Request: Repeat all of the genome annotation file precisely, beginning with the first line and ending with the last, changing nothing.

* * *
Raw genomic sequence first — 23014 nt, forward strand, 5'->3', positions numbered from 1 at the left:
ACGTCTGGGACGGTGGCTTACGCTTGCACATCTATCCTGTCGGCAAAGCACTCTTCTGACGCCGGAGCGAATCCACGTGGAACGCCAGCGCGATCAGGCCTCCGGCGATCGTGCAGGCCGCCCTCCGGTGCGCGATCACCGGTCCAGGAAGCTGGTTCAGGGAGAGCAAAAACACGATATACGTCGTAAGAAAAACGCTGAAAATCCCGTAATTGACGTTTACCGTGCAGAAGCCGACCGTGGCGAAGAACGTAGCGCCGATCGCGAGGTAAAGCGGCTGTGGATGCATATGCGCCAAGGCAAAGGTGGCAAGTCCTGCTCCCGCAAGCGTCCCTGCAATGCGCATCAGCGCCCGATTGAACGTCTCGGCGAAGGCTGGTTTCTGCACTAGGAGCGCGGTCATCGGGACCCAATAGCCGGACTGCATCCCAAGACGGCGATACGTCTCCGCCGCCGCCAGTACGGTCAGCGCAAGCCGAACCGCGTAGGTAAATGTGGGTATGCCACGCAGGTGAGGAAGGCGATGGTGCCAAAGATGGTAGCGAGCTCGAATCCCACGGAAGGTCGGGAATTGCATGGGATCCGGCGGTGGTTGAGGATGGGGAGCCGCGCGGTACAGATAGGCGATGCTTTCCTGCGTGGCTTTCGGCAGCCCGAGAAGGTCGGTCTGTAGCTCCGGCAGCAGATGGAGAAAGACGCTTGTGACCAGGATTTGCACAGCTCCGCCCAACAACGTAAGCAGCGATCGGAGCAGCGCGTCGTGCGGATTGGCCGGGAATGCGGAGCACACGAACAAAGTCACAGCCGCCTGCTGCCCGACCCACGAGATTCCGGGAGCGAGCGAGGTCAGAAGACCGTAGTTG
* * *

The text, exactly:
Raw genomic sequence first — 23014 nt, forward strand, 5'->3', positions numbered from 1 at the left:
ACGTCTGGGACGGTGGCTTACGCTTGCACATCTATCCTGTCGGCAAAGCACTCTTCTGACGCCGGAGCGAATCCACGTGGAACGCCAGCGCGATCAGGCCTCCGGCGATCGTGCAGGCCGCCCTCCGGTGCGCGATCACCGGTCCAGGAAGCTGGTTCAGGGAGAGCAAAAACACGATATACGTCGTAAGAAAAACGCTGAAAATCCCGTAATTGACGTTTACCGTGCAGAAGCCGACCGTGGCGAAGAACGTAGCGCCGATCGCGAGGTAAAGCGGCTGTGGATGCATATGCGCCAAGGCAAAGGTGGCAAGTCCTGCTCCCGCAAGCGTCCCTGCAATGCGCATCAGCGCCCGATTGAACGTCTCGGCGAAGGCTGGTTTCTGCACTAGGAGCGCGGTCATCGGGACCCAATAGCCGGACTGCATCCCAAGACGGCGATACGTCTCCGCCGCCGCCAGTACGGTCAGCGCAAGCCGAACCGCGTAGGTAAATGTGGGTATGCCACGCAGGTGAGGAAGGCGATGGTGCCAAAGATGGTAGCGAGCTCGAATCCCACGGAAGGTCGGGAATTGCATGGGATCCGGCGGTGGTTGAGGATGGGGAGCCGCGCGGTACAGATAGGCGATGCTTTCCTGCGTGGCTTTCGGCAGCCCGAGAAGGTCGGTCTGTAGCTCCGGCAGCAGATGGAGAAAGACGCTTGTGACCAGGATTTGCACAGCTCCGCCCAACAACGTAAGCAGCGATCGGAGCAGCGCGTCGTGCGGATTGGCCGGGAATGCGGAGCACACGAACAAAGTCACAGCCGCCTGCTGCCCGACCCACGAGATTCCGGGAGCGAGCGAGGTCAGAAGACCGTAGTTG